Hilda Doolittle





Christmas 1944

I
The stratosphere was once where angels were;
if we are dizzy and a little mad,
forgive us, we have had
experience of a world beyond our sphere,
there—where no angels are;

the angel host and choir
is driven further, higher,
or (so it seems to me) descended to our level,
to share our destiny;

we do not see the fire,
we do not even hear
the whirr and distant roar,
we have gone hence before

the sound manifests;
are we here? or there?
we do not know,
waiting from hour to hour,

hoping for what? dispersal
of our poor bodies’ frame?
what do we hope for?
name remembered? faults forgot?

or do we hope to rise upward?
no—no—not to those skies;
rather we question here,
what do I love?

what have I left un-loved?
what image would I choose
had I one thing, as gift,
redeemed from dust and ash?

I ask, what would I take?
which doll clutch to my breast?
should some small tender ghost.
descended from the host

or cherubim and choirs, speak:
‘look, they are all here,
all, all your loveliest treasures,
look, and then choose—but one—

we have our journey now,
poor child—come.’

II
A Dresden girl and boy
held up the painted dial,
but I had quite forgot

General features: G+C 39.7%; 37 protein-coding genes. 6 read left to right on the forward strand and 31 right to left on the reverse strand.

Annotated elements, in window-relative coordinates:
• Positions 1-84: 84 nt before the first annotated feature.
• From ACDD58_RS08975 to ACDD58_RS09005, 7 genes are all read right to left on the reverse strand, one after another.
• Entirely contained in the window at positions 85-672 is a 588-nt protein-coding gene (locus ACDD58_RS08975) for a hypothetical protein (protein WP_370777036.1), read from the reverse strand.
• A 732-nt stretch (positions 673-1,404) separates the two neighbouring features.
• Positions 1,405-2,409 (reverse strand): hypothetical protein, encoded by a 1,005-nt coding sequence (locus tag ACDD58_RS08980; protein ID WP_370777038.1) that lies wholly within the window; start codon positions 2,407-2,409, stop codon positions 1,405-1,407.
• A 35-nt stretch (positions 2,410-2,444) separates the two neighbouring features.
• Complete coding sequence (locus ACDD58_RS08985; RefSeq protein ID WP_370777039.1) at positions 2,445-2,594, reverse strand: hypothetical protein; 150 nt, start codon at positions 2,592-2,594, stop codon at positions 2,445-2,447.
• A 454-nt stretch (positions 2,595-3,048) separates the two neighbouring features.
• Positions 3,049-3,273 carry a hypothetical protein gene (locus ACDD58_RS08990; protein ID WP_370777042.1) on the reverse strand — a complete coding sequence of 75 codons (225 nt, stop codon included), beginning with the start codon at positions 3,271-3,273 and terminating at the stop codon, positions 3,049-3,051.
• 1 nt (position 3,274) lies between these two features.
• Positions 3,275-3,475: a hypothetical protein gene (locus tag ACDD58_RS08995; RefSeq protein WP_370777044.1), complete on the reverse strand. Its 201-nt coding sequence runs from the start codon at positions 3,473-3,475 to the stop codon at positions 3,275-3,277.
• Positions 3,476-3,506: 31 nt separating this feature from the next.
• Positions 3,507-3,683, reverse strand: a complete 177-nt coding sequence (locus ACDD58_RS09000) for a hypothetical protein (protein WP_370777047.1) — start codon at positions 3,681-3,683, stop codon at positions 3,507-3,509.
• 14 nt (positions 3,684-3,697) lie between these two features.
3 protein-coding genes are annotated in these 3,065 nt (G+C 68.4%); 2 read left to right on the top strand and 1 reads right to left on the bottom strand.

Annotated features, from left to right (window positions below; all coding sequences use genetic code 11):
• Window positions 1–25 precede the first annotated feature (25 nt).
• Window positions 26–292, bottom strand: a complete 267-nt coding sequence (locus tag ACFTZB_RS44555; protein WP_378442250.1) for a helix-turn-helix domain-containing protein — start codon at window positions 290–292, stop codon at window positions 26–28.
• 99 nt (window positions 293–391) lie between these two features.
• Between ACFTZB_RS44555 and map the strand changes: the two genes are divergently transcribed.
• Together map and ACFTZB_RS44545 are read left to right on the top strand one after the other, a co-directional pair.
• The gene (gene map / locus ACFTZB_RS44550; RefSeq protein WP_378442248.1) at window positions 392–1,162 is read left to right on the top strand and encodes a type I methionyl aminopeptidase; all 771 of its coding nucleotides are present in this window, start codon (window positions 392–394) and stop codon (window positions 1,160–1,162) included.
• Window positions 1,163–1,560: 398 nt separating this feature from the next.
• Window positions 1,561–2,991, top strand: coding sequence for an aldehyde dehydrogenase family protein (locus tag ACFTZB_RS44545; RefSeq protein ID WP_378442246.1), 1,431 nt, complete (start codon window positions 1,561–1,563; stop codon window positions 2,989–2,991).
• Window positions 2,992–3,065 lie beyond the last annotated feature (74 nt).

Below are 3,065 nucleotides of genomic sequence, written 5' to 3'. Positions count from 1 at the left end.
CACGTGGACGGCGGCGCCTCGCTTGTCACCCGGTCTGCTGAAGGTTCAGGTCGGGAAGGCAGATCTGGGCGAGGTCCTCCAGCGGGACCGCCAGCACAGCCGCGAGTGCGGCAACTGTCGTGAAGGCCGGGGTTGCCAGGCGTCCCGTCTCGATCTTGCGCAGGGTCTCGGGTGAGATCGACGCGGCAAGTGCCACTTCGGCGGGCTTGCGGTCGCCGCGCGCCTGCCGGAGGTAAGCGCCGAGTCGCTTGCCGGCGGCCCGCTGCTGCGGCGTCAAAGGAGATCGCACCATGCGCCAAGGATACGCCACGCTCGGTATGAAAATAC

I had that little clock;

I’ll take the clock—but how?
why, it was broken, lost,
dismantled long ago;

but there’s another treasure,
that slice  of amber-rock,
a traveller once brought
me from the Baltic coast,

and with it (these are small)
the little painted swallow—
where are they? one, I left,
I know at a friend’s house;

and there’s that little cat
that lapped milk from my tray
at breakfast-time—but where?

at some hotel perhaps?
or staying with a friend?
or was it in a dream?
a small cat with grey fur;
perhaps you may remember?

	it’s true I lent or gave away the amber,
	the swallow’s somewhere else in someone’s house,
	the clock was long ago, dismantled, lost,
	the cat was dream or memory or both;
	but I’ll take these—is it too much?

III
We are a little dizzy
and quite mad,
but we have had
strange visitations
from the stratosphere,
of angels drawn to earth
and nearer angels;

we think and feel and speak
like children lost,
for one Child too, was cast
at Christmas, from a house
of stone with wood for beam
and lintel and door-shaft;

go—go—there is no room
for you, in this our Inn:

to Him, the painted swallow,
to Him, the lump of amber,
to Him, the boy and the girl
with roses and love-knots,
to Him, the little cat
to play beneath the Manger:

	if we are dizzy
	and a little mad,
	forgive us, we have had
	strange visitations
	from the stratosphere.